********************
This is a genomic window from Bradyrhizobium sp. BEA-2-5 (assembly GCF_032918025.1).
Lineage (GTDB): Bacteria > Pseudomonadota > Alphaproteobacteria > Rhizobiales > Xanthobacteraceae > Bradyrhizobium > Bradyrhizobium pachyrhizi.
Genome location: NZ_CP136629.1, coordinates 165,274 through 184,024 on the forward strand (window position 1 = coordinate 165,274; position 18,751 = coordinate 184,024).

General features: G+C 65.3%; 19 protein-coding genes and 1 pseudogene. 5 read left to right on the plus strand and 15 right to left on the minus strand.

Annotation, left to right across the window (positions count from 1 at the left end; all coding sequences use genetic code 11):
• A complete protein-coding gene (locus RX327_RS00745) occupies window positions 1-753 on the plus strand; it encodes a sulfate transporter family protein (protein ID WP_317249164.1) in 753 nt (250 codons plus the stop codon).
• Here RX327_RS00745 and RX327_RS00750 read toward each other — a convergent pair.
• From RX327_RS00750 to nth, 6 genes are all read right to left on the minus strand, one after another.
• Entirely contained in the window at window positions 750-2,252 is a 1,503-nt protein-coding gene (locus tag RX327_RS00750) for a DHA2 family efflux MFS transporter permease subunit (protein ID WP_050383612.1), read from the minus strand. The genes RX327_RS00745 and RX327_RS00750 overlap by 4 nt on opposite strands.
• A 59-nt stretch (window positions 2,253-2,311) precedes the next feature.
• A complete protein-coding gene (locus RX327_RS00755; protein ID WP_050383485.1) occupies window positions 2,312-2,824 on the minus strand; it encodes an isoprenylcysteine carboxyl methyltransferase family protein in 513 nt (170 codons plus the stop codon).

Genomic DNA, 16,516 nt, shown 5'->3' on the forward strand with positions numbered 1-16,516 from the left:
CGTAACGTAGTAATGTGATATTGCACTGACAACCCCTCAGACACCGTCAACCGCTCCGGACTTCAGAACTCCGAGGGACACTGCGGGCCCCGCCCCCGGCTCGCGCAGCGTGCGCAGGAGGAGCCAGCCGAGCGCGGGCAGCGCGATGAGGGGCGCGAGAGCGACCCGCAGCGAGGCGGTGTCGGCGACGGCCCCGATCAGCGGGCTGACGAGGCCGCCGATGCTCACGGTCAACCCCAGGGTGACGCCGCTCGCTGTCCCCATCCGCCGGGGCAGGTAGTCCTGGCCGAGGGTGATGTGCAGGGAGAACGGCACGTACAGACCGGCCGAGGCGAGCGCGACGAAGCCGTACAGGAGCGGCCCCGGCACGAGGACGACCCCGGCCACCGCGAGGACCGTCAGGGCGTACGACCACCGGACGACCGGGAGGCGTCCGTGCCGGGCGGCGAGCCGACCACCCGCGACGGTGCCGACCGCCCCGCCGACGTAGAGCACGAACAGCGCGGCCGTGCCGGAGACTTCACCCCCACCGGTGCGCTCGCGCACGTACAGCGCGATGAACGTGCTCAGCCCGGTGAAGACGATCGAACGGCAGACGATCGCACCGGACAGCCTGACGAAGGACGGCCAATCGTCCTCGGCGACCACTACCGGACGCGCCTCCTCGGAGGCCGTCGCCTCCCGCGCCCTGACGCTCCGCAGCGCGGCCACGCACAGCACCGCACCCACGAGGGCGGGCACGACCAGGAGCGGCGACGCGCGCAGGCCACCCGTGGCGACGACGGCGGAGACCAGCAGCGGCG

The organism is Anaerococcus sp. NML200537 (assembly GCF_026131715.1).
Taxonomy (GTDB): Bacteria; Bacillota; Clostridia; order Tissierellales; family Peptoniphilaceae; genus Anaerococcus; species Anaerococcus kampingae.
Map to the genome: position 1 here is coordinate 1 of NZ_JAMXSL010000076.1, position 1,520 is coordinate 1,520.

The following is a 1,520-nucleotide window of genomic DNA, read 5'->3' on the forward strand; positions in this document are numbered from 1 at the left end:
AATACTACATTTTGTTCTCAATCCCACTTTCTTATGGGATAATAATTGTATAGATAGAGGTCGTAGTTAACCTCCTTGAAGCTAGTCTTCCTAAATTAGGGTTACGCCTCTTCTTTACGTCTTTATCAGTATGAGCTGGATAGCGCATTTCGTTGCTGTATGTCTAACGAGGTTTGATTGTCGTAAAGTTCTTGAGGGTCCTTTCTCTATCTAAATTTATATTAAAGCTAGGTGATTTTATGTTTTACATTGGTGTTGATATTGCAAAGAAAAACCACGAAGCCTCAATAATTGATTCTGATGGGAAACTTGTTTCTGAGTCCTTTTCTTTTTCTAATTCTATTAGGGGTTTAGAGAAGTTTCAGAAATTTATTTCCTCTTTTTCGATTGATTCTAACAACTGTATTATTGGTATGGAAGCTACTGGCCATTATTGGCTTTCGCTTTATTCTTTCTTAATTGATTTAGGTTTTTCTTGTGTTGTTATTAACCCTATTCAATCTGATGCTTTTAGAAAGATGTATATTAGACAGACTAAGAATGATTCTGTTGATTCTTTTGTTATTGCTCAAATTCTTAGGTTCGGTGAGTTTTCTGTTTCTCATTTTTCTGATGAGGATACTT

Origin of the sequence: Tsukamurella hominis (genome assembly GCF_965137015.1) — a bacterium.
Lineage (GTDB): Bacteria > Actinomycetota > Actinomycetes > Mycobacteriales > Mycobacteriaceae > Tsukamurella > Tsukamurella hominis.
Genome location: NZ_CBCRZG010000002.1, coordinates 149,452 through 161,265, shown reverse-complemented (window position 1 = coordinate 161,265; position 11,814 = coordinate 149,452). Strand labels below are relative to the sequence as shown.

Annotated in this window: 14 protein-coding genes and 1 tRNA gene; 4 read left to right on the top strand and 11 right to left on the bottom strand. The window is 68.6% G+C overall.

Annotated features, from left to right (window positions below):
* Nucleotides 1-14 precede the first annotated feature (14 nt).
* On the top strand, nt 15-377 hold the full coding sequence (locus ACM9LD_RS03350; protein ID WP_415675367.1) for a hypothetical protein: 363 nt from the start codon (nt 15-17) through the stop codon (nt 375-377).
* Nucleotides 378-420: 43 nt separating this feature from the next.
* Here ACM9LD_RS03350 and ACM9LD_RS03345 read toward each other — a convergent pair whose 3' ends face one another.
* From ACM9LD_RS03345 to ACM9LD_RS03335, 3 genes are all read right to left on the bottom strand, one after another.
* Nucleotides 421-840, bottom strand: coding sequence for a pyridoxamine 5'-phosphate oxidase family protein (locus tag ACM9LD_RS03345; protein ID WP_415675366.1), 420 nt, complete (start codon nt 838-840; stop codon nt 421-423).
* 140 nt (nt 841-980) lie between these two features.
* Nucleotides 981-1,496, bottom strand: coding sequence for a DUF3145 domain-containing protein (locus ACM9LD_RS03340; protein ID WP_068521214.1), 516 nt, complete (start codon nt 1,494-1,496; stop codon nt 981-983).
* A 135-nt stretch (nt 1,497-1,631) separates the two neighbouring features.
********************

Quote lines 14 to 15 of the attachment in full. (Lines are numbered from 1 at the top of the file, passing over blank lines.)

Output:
The organism is Anaerococcus sp. NML200537 (assembly GCF_026131715.1).
Taxonomy (GTDB): Bacteria; Bacillota; Clostridia; order Tissierellales; family Peptoniphilaceae; genus Anaerococcus; species Anaerococcus kampingae.